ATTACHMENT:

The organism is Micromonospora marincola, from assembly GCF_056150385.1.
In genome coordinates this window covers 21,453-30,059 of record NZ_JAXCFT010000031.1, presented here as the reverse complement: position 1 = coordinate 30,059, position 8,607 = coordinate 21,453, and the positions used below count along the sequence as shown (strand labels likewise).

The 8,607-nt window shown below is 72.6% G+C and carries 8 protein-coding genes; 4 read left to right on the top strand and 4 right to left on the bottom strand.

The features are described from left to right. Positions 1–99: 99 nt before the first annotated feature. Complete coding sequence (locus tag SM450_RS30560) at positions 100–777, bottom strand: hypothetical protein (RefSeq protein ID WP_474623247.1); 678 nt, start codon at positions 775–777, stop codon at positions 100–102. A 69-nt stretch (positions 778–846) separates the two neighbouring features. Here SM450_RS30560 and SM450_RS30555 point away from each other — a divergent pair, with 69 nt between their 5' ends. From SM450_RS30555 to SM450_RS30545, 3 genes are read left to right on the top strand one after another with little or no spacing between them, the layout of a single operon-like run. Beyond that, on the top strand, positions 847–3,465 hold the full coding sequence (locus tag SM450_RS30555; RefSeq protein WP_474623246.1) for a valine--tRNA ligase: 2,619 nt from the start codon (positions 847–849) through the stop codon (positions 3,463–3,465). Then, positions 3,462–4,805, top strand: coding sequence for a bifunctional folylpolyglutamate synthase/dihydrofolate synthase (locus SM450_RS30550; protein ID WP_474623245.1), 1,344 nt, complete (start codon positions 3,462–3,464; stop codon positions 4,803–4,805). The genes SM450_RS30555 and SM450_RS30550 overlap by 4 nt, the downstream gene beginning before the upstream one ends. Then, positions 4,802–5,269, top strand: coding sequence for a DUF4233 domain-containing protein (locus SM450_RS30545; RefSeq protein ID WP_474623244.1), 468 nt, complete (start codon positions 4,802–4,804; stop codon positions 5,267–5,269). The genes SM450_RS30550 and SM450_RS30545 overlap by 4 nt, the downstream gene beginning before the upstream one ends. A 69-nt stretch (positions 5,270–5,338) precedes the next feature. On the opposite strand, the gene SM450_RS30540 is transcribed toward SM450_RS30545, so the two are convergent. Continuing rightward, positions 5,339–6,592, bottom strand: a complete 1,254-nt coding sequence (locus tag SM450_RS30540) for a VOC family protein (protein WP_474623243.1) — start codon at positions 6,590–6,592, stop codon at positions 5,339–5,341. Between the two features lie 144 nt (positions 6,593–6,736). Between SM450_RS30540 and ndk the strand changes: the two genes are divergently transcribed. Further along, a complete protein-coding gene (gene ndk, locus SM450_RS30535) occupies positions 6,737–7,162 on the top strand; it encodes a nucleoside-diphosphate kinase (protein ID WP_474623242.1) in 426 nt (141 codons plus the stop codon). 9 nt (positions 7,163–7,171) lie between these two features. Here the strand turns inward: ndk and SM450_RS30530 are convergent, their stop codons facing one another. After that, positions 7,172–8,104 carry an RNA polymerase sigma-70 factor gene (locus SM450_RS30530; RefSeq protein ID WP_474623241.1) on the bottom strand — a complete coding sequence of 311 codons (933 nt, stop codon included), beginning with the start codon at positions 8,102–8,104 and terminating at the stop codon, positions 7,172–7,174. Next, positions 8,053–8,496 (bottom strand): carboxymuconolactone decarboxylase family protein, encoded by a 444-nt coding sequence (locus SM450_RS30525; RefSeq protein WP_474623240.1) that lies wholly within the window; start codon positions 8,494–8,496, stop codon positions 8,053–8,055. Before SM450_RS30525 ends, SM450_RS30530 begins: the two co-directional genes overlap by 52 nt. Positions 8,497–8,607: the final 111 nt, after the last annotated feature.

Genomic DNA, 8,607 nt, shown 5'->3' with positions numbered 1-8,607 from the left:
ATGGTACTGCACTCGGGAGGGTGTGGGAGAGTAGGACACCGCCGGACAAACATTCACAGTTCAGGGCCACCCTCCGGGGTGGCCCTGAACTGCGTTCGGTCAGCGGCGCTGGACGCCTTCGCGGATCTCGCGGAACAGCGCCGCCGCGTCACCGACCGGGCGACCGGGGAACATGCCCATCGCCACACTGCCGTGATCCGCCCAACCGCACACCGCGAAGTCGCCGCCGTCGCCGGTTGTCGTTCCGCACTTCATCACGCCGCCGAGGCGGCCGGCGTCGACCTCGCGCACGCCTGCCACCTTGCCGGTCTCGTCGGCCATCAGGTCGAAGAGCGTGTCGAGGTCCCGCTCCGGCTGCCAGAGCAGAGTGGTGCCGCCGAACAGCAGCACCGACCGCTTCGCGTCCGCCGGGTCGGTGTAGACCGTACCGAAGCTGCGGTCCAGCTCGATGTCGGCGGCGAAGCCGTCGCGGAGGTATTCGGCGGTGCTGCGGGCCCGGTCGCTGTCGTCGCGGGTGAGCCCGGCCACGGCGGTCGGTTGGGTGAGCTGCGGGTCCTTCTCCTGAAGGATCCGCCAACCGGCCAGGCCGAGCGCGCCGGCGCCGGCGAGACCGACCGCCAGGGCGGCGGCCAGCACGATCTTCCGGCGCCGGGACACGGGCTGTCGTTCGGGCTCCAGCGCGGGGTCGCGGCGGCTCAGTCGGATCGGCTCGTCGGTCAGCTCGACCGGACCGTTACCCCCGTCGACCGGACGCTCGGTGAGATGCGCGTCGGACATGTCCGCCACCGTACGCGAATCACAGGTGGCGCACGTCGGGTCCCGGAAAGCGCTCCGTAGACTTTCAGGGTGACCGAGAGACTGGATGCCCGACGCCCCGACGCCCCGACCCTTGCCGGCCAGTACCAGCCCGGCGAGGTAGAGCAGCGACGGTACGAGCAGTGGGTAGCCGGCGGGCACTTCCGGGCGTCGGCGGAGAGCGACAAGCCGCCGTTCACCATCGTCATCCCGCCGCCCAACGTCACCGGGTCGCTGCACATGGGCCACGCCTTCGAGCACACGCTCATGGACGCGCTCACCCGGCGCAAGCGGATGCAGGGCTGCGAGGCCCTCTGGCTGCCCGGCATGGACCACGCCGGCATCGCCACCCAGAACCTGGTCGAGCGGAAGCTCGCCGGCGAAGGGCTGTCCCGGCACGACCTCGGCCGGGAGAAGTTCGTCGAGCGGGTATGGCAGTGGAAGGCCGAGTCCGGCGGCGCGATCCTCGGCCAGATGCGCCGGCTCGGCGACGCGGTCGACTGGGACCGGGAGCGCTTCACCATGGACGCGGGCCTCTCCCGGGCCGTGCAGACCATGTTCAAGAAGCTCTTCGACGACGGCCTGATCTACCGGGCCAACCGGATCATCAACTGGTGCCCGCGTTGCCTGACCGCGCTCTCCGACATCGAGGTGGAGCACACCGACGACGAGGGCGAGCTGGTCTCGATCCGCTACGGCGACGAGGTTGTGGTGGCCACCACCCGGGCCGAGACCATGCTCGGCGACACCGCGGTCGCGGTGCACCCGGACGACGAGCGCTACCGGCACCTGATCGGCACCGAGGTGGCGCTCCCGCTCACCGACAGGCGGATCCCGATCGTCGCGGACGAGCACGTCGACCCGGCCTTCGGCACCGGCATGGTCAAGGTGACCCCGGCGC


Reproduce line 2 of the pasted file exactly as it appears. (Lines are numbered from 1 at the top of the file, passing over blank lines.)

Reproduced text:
In genome coordinates this window covers 21,453-30,059 of record NZ_JAXCFT010000031.1, presented here as the reverse complement: position 1 = coordinate 30,059, position 8,607 = coordinate 21,453, and the positions used below count along the sequence as shown (strand labels likewise).